Question: Renewing Buddhism in Da Nang
Man from audience: On this trip you came to Da Nang. How do you think we can help develop our city, including the Buddhist practice in Da Nang? And do you plan to have a monastery in Da Nang, where we have monastics and lay people, and where scholars in Da Nang can participate?
Thay: Da Nang is already very beautiful. It’s developing very quickly, very well. But we know that economic and technological development comes in tandem with social evils, such as gangs, suicide, and prostitution. If we know that, we should work to prevent it. The scholars and humanitarians, the monks and nuns, you have to sit down together and make a very concrete plan to prevent these social evils.That is something I can share.
The second issue has to do with our Buddhist path. Even though Buddhism has been in our country for many years, we have to renew it. If we do not, it does not have enough strength and it cannot carry out its mission. Our learning is still too theoretical, and mostly we still practice by worshipping or praying. That’s very important, but Buddhism is not just a devotional religion. If we can break through the shell of religious ritual, we can touch the deep source of insight. With that insight we can contribute a path for our nation that will bring true civilization, true culture. It will bring harmony, prosperity, auspiciousness. In the time of the kingdoms of the Ly and Tran dynasties**, they also praticed with koans; they did not just worship and make offerings. Those were very auspicious eras, with love and understanding between the king and the people.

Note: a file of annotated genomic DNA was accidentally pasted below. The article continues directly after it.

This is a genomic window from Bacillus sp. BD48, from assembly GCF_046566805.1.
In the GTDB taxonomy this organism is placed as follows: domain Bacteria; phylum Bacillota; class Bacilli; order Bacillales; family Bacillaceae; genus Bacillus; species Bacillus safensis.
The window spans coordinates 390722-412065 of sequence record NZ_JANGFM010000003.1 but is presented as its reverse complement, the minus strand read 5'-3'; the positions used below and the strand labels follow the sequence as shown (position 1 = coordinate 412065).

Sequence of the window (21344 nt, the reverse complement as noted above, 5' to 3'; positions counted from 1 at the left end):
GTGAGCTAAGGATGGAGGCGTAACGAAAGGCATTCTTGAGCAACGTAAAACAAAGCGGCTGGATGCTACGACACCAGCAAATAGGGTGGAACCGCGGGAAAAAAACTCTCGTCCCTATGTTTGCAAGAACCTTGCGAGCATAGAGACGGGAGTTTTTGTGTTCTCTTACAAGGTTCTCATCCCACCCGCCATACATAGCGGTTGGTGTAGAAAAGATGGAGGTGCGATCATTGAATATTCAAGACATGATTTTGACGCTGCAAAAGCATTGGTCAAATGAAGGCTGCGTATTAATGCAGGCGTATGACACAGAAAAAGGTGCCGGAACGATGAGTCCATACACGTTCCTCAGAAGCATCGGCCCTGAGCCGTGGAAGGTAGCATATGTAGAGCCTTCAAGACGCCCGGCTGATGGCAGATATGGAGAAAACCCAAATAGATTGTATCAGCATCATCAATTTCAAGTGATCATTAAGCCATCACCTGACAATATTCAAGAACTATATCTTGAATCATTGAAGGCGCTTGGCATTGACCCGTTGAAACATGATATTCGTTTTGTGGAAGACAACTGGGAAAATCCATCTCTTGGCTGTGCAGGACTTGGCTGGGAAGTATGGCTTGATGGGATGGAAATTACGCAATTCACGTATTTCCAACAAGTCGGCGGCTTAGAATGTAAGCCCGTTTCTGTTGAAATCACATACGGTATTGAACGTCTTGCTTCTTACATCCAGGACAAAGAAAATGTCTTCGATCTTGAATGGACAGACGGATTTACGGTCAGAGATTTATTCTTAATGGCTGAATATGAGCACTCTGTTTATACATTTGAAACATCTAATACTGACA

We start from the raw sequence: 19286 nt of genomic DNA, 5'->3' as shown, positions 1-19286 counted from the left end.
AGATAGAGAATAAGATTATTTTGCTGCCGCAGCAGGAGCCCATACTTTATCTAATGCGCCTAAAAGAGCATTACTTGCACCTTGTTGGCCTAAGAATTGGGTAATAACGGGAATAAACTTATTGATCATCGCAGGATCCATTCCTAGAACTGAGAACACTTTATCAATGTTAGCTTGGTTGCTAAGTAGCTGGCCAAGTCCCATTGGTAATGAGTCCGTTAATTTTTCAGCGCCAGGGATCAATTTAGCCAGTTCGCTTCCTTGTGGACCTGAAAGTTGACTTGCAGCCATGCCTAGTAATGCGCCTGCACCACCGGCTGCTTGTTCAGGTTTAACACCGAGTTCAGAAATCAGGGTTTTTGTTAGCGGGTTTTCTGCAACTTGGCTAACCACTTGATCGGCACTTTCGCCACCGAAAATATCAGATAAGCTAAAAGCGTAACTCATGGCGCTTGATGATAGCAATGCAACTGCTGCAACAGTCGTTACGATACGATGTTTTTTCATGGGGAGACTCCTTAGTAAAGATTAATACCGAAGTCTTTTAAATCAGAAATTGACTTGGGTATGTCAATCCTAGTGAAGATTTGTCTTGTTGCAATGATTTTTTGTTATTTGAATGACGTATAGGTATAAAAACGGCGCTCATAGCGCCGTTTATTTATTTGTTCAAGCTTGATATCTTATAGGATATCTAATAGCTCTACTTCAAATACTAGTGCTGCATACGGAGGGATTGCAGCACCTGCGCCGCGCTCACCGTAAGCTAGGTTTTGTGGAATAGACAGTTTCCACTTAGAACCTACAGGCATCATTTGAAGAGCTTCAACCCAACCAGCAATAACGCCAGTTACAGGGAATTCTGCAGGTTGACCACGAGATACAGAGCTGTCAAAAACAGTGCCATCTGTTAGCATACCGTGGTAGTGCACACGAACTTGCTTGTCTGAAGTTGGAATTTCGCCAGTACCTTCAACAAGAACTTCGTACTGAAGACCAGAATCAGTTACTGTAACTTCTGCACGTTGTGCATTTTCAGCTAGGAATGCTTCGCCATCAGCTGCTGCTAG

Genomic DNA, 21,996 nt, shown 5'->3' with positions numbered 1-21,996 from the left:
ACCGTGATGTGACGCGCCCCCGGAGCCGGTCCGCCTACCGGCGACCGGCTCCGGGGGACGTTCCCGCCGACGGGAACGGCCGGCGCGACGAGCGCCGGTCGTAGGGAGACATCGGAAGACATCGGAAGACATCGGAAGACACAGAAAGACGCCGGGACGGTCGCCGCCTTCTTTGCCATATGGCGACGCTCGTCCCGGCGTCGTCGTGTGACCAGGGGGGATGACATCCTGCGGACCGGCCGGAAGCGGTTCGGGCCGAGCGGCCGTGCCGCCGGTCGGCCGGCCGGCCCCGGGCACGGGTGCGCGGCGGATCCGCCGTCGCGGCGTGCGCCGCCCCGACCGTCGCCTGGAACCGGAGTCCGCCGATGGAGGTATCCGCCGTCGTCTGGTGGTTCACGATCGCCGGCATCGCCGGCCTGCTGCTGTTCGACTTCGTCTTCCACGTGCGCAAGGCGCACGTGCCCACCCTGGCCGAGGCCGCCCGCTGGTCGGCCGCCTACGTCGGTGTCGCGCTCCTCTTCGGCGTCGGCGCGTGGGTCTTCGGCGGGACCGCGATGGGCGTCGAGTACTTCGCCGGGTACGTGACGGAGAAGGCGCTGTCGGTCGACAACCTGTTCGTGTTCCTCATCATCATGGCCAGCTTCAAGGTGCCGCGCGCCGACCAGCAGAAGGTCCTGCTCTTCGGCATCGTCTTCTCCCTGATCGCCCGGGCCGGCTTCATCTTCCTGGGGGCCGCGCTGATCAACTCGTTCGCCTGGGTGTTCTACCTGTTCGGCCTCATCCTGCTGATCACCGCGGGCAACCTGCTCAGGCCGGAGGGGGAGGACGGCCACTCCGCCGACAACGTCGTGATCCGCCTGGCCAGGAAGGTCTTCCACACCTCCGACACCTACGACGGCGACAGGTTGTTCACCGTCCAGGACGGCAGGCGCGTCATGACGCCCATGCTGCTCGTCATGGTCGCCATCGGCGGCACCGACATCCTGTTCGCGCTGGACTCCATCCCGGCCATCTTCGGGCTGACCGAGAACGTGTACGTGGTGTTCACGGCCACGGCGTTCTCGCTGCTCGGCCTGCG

If Buddhism played such a role in the past, helping the country to be powerful and to dispel invaders, it can contribute to the country in the same way now and in the future. To that end we have to renew Buddhism in the way we study, teach, and practice. It is very necessary to establish monasteries, training new dharma teachers and lay people to help young people with their problems in their families.